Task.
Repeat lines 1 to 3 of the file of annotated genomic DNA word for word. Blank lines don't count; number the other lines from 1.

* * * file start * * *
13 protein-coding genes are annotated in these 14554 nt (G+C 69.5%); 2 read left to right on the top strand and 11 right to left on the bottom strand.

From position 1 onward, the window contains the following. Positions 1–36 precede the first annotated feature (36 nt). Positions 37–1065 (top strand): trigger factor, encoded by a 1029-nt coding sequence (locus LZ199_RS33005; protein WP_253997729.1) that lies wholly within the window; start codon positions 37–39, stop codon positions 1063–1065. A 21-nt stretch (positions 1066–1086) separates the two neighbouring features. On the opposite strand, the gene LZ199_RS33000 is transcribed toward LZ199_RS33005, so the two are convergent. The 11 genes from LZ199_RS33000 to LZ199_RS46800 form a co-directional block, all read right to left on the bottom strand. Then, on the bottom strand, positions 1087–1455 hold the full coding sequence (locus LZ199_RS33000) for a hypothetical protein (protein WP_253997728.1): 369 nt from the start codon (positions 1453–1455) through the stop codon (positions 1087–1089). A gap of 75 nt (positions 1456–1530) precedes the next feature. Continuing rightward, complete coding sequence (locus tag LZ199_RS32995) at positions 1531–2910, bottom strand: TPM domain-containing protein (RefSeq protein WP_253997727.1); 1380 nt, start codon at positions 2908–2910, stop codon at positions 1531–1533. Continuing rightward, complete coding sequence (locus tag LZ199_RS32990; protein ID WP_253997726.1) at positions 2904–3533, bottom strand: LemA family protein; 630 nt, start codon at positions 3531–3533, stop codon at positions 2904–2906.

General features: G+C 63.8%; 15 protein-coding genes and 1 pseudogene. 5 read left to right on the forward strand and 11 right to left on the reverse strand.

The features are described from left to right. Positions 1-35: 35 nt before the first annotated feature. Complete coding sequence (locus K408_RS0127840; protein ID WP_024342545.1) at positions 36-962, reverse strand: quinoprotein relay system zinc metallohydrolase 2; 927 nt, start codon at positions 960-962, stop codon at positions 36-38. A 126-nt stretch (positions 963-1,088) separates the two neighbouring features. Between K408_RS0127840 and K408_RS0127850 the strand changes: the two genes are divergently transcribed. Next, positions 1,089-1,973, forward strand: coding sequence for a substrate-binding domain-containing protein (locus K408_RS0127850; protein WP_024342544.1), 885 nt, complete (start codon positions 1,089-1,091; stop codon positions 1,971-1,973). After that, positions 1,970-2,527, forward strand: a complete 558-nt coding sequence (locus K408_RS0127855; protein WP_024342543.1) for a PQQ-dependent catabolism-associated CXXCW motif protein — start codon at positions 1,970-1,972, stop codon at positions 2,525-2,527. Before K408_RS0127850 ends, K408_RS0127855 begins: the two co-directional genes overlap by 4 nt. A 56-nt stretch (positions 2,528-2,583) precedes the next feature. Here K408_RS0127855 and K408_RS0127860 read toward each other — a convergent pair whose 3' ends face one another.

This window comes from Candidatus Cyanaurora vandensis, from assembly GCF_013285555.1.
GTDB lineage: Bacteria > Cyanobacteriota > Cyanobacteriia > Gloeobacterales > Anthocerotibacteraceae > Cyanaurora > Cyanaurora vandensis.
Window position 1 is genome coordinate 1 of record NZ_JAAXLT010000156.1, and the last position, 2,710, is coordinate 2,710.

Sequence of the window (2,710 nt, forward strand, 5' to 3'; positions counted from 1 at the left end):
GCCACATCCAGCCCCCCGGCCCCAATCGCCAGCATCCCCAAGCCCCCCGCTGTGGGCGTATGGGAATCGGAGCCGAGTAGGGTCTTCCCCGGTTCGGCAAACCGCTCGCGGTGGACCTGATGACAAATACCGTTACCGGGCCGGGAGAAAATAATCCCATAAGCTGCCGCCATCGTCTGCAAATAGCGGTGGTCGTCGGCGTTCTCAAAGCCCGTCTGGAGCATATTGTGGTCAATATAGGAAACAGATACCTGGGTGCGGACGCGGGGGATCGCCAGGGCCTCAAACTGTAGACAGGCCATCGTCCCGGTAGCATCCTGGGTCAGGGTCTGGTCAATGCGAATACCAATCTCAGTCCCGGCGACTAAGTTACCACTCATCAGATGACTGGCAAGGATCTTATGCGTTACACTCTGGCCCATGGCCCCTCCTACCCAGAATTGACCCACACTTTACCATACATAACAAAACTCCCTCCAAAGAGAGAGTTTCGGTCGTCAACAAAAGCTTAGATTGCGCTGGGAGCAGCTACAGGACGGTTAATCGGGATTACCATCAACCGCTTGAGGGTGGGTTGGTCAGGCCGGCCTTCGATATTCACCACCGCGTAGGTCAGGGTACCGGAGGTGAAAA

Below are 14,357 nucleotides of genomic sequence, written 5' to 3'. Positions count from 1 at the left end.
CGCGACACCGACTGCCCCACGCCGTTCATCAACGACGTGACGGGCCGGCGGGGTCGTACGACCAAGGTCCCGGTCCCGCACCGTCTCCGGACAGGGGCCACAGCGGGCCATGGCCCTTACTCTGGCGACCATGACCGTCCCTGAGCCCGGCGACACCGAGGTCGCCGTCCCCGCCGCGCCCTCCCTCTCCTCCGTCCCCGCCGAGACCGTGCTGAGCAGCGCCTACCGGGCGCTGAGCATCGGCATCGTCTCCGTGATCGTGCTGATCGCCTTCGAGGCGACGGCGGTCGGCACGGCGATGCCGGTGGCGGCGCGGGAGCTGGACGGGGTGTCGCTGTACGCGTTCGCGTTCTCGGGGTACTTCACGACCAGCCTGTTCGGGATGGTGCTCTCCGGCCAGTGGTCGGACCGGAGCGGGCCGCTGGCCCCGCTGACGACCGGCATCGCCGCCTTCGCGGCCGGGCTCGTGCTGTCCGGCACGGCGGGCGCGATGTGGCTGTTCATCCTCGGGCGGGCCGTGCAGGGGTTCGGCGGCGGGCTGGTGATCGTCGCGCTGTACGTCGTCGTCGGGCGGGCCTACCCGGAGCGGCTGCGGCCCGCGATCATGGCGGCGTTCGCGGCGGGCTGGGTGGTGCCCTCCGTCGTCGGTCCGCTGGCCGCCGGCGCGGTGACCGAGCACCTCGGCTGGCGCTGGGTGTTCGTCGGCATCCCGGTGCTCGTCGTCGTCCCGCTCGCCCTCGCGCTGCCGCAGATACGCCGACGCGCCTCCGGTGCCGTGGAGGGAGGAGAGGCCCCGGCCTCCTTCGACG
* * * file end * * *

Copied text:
13 protein-coding genes are annotated in these 14554 nt (G+C 69.5%); 2 read left to right on the top strand and 11 right to left on the bottom strand.

From position 1 onward, the window contains the following. Positions 1–36 precede the first annotated feature (36 nt). Positions 37–1065 (top strand): trigger factor, encoded by a 1029-nt coding sequence (locus LZ199_RS33005; protein WP_253997729.1) that lies wholly within the window; start codon positions 37–39, stop codon positions 1063–1065. A 21-nt stretch (positions 1066–1086) separates the two neighbouring features. On the opposite strand, the gene LZ199_RS33000 is transcribed toward LZ199_RS33005, so the two are convergent. The 11 genes from LZ199_RS33000 to LZ199_RS46800 form a co-directional block, all read right to left on the bottom strand. Then, on the bottom strand, positions 1087–1455 hold the full coding sequence (locus LZ199_RS33000) for a hypothetical protein (protein WP_253997728.1): 369 nt from the start codon (positions 1453–1455) through the stop codon (positions 1087–1089). A gap of 75 nt (positions 1456–1530) precedes the next feature. Continuing rightward, complete coding sequence (locus tag LZ199_RS32995) at positions 1531–2910, bottom strand: TPM domain-containing protein (RefSeq protein WP_253997727.1); 1380 nt, start codon at positions 2908–2910, stop codon at positions 1531–1533. Continuing rightward, complete coding sequence (locus tag LZ199_RS32990; protein ID WP_253997726.1) at positions 2904–3533, bottom strand: LemA family protein; 630 nt, start codon at positions 3531–3533, stop codon at positions 2904–2906.

General features: G+C 63.8%; 15 protein-coding genes and 1 pseudogene. 5 read left to right on the forward strand and 11 right to left on the reverse strand.